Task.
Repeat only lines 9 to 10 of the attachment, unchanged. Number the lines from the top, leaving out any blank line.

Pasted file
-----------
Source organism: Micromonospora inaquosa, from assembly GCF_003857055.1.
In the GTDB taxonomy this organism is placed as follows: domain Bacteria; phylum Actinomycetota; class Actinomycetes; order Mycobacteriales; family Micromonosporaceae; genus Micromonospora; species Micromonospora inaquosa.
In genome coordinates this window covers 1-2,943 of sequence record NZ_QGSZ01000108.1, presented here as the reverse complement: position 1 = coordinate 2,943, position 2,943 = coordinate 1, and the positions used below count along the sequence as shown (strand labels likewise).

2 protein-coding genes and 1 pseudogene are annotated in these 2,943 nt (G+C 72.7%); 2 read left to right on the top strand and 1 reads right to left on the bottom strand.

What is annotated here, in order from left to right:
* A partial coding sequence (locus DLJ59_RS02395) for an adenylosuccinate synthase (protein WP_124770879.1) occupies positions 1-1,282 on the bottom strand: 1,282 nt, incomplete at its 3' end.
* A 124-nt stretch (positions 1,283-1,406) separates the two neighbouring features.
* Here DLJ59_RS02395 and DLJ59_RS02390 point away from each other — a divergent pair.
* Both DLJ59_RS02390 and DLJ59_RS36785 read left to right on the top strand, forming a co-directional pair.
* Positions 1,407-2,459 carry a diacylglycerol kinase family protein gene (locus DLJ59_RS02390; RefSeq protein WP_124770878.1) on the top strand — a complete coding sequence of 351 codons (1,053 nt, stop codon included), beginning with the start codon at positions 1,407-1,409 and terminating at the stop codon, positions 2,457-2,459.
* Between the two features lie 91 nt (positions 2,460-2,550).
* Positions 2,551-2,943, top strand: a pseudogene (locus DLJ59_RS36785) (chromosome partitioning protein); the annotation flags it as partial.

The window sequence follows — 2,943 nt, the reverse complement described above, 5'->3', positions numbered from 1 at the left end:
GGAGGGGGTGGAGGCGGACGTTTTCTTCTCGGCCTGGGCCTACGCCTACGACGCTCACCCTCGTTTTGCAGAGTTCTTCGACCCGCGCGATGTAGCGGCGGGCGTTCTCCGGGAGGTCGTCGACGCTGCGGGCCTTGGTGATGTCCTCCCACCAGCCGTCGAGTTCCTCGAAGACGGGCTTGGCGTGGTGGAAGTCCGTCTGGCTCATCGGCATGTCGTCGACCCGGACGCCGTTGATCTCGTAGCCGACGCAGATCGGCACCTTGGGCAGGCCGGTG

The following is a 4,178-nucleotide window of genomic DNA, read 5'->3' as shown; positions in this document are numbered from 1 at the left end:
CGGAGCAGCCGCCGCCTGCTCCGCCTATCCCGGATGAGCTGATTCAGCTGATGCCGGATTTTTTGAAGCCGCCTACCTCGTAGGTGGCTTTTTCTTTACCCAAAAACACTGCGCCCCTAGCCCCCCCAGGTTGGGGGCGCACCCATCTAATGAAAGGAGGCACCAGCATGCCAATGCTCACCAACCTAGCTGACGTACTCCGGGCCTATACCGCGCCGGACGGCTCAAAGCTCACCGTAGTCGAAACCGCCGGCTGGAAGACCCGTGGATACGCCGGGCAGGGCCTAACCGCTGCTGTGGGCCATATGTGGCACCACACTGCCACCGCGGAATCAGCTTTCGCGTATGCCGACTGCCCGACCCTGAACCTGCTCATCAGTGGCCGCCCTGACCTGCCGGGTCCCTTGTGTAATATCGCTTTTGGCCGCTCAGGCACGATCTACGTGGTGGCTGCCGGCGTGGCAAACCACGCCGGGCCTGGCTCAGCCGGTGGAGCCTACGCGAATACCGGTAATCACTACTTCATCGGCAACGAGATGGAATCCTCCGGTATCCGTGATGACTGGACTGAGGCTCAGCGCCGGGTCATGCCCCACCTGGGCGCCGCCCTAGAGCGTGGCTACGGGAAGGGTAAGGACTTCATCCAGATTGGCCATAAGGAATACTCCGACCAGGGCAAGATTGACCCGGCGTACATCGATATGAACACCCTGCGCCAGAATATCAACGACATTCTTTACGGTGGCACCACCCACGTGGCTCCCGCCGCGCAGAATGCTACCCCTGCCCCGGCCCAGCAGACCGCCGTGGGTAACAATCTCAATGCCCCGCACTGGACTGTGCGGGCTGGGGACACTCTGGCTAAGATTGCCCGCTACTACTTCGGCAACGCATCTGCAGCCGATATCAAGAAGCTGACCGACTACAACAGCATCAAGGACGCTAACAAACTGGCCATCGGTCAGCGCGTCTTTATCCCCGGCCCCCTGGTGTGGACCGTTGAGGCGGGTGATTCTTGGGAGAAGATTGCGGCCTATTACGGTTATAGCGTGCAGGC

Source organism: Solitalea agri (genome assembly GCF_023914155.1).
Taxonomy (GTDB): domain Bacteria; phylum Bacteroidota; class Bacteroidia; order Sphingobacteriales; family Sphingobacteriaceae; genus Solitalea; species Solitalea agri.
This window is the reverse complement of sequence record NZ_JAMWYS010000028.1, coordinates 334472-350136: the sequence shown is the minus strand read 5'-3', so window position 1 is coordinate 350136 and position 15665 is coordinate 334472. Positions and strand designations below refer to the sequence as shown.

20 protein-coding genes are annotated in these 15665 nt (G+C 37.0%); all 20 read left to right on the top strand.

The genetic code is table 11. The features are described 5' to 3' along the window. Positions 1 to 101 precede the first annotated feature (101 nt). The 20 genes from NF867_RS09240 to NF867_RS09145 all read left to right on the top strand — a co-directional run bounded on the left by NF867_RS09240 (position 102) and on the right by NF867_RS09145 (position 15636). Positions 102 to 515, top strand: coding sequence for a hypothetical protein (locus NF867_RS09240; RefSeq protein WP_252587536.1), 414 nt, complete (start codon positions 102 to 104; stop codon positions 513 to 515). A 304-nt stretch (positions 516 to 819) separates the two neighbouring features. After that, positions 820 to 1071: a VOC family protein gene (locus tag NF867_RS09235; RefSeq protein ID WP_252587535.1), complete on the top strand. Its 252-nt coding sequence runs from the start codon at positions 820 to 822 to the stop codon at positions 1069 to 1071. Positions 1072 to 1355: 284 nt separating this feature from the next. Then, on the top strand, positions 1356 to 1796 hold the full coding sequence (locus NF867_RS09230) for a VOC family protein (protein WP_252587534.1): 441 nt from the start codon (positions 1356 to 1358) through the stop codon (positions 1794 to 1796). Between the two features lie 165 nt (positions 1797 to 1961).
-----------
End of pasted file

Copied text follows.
* Both DLJ59_RS02390 and DLJ59_RS36785 read left to right on the top strand, forming a co-directional pair.
* Positions 1,407-2,459 carry a diacylglycerol kinase family protein gene (locus DLJ59_RS02390; RefSeq protein WP_124770878.1) on the top strand — a complete coding sequence of 351 codons (1,053 nt, stop codon included), beginning with the start codon at positions 1,407-1,409 and terminating at the stop codon, positions 2,457-2,459.